The minimum energy efficiency standards (MEES) where introduced under the Energy Efficiency (Private Rental Property) (England and Wales) Regulations 2015 and since April 2018 prohibit the grant of a lease of commercial property with an energy performance rating below level E unless the landlord:
This restriction applies equally to the grant of a renewal lease or lease extension and from April 2023 will extend to any lease in operation.
A letting is exempt from complying with MEES if any of the following apply:
Any exemption claimed must be registered on the central government PRS Exemptions Register and if accepted is valid for five years only and cannot be transferred. However, the registration of false or misleading information on the PRS Exemption Register can result in a financial penalty of up to £5,000.
MEES do not currently apply to lettings of up to 6 months (unless the tenant has previously been in occupation for more than 12 months) or over 99 years, nor to property of a type which is not required to have an energy performance certificate (e.g. a property that has no climate control or heating system and a standalone building with a total useful floor area of less than 50 metres squared).
However, it should not be assumed that listed a building or a building in a conservation area is excluded from MEES as government guidance indicates this depends on whether the character or appearance of the building would be unacceptably altered by the works and in the case of any doubt advice should be sought from the local authority’s conservation officer.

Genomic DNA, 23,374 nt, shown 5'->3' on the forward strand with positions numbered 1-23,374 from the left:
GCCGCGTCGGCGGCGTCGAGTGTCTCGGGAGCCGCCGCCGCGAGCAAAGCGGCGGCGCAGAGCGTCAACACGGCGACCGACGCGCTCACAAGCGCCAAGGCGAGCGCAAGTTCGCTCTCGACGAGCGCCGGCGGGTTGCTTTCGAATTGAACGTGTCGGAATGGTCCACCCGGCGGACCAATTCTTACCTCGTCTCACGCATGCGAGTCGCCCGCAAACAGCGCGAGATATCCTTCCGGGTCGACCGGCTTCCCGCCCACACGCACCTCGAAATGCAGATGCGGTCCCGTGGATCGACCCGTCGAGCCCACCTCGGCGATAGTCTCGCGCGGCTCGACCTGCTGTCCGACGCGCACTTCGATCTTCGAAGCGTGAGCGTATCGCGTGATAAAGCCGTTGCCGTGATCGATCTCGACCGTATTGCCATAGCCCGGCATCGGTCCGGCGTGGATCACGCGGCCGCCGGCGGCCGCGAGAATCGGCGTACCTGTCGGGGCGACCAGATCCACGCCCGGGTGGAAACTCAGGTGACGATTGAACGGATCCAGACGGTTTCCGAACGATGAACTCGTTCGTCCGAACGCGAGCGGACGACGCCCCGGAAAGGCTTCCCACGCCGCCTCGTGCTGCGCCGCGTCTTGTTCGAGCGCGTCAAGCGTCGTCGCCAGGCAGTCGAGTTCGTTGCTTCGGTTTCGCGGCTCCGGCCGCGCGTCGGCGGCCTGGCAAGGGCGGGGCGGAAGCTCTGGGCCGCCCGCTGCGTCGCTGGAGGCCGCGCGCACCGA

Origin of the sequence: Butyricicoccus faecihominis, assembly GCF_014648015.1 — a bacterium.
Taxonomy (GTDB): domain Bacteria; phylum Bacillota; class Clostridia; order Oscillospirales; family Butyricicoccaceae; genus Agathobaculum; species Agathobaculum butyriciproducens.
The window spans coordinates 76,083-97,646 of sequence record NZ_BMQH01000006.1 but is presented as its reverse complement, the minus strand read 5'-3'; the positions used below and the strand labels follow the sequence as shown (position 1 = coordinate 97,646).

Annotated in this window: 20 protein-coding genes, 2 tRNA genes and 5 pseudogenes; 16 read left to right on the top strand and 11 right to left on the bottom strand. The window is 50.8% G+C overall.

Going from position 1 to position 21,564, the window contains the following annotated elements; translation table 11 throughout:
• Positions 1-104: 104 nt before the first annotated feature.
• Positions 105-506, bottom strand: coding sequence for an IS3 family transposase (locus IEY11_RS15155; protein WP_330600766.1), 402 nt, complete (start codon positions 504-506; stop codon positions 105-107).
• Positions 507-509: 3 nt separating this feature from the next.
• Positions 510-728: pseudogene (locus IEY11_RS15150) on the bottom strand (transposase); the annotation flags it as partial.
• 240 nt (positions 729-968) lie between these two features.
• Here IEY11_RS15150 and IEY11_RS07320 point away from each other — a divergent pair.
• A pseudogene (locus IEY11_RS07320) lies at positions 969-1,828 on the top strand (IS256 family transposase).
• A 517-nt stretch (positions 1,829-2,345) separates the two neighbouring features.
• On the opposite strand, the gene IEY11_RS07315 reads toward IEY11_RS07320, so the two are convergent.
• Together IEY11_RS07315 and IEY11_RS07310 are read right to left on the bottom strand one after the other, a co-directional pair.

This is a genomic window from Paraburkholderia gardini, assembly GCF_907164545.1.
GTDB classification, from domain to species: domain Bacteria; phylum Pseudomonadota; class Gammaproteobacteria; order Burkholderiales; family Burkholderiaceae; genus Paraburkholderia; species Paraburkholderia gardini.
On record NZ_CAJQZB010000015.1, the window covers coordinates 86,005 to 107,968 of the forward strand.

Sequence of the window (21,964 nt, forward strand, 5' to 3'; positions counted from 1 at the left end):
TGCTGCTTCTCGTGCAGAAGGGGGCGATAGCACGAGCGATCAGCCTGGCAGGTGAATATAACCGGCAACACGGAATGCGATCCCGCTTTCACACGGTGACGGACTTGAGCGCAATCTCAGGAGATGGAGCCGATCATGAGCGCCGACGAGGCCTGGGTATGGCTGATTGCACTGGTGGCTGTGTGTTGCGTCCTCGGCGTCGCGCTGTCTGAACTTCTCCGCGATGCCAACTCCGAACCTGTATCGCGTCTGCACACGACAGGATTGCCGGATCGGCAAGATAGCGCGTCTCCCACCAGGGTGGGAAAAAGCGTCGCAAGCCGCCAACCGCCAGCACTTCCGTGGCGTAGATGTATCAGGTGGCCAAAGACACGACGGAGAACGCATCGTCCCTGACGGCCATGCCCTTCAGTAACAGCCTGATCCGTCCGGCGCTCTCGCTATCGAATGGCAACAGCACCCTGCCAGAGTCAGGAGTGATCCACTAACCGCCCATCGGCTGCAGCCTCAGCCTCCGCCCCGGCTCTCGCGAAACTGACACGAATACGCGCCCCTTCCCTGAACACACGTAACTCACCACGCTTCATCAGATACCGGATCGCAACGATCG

Although the failure to comply with MEES does not invalidate a lease, nor does it impose an obligation on a landlord to carry out energy efficiency improvement works, failure to comply with MEES can result in financial penalties which range from £5,000 to £50,000 (if the breach continues for less than 3 months) and from £10,000 to £150,000 (if the breach continues in excess of 3 months).
In addition, a landlord who owns a property with an energy efficiency rating below level E may be prevented from holding that property in a pension scheme unless improvements are carried out to increase the energy efficiency level of the property and a tenant of a property which does not satisfy MEEs could find their ability to sublet the property in future is adversely affected.
Given the financial implications of MEES and also the overall risk that MEES can affect the marketability of a property in future then it is advised that commercial buyers/ landlords (and tenants intending to sublet in future) seek specialist advice from a energy assessor to establish the current energy efficiency levels of a property requiring an energy performance certificate and improvement measures (if any) that may need to be taken.
It is also worth noting that in a recent consultation the government has indicated its intention to review the minimum energy efficiency regulations to achieve a minimum energy efficiency rating of band level B or C by 2030 and it is anticipated that this will be achieved by increasing the MEES minimum energy efficiency level rating of E incrementally in future.